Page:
Dimitry Zvonkov’s Off-Broadway Review of February House at the PublicFebruary House, directed with precision and inventiveness by Davis McCallum, achieves a fine balance, exploring its themes without being overburdened by them. The show is entertaining without being trivial, poignant but not heavy; for one thing, it admirably avoids the trap of having characters speak in abstractions, a tempting sin considering the literary figures involved. The elements of this show, from the book to the performances, to the expressive costumes (Jess Goldstein), work in harmony to evoke that fleeting instant when chance brought these artists together and created a tiny, enchanted world in a vermin-infested dump.

Dimitry Zvonkov’s Off-Broadway Review of February House at the PublicIt is into this world that the creators of February House want to take us. They are like excited children bringing us to their secret fort, a fort where the odd (artists, foreigners, homosexuals) need not fear persecution or judgment, where they are accepted, free to be who they are, to create, and to love whom they please. I suspect also that what makes this sanctuary all the more cozy for the show’s creators is a particular kind of nostalgia, not for gay persecution exactly, but for a time when being gay in America was special, dangerous, illicit. When it was like being in a society of subversives, which made safe places and sympathetic individuals that much more precious.

Dimitry Zvonkov’s Off-Broadway Review of February House at the PublicThe simple set – there are no walls or doors (set design: Riccardo Hernandez) – is convincingly transformed into different areas of the house through ingenious lighting and sound design (Mark Barton and Leon Rothenberg, respectively), as well as by the performers, whose characters change in relation to the space they are in. An exemplary scene comes to mind. It begins with all the characters gathered in the “main room.” Then the stage darkens. The lights of the Brooklyn Bridge begin to glow on the rear wall. Street noise fades up. And suddenly we are on the roof of the house, celebrating New Year’s Eve with the gang. Many such transformations occur throughout the show, often in exciting, rapid succession. But so exact is their orchestration that we are never confused, never lost.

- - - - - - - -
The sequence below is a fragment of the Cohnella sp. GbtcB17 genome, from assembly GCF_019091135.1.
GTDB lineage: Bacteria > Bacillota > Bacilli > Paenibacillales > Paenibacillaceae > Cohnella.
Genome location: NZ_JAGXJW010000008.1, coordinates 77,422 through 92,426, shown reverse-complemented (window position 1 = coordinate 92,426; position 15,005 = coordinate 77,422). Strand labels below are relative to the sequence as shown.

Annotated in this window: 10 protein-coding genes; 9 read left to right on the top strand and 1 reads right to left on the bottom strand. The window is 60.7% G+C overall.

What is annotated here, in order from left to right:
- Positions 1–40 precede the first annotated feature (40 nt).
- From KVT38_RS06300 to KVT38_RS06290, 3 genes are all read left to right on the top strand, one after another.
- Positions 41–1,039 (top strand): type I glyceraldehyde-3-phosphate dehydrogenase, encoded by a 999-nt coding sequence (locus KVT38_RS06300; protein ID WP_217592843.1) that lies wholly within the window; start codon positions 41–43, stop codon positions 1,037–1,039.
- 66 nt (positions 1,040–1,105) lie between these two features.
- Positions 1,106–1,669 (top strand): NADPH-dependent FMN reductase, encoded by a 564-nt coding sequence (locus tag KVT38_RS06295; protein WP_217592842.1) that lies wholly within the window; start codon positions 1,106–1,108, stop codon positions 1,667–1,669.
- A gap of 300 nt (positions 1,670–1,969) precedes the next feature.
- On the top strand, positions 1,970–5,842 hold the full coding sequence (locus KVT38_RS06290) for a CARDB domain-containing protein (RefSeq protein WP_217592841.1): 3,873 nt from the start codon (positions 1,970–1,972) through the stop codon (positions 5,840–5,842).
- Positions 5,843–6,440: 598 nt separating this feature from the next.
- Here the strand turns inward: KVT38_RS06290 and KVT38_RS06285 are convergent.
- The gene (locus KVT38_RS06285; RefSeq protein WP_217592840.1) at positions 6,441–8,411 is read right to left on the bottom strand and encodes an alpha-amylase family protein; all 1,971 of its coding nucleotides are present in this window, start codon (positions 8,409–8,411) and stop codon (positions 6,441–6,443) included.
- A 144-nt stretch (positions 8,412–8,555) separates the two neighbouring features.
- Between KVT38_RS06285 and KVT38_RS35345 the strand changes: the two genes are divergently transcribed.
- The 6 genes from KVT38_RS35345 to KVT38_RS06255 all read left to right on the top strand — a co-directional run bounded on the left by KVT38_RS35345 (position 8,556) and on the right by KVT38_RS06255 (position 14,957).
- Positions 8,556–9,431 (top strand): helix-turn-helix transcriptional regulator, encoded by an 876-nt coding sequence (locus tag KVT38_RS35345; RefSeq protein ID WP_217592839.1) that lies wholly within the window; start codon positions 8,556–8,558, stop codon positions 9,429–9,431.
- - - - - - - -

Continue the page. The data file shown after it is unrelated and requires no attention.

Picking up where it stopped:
Dimitry Zvonkov’s Off-Broadway Review of February House at the PublicA similar back and forth happens in a few of the musical numbers, with many characters singing their own inner monologues in counterpoint. Here the music, supplied by an onstage orchestra, does tend to swell a little too much. But the voice orchestration is perfect. Particularly lovely is the intimacy with which many of the songs are performed (some of them nearly whispered). It’s as if they have a certain unpolished quality about them, which serves to make our connection to these characters and to the world on the stage all the more personal.

“I would like to join your February House,” says Erika Mann near the beginning of the show. And thanks to all the skilled and talented individuals responsible for this excellent production, I know how she feels.

photos by enter Joan Marcus

February House
The Public Theater in New York City (New York Theater)
scheduled to end on June 17, 2012
for tickets, visit

Comments on this entry are closed.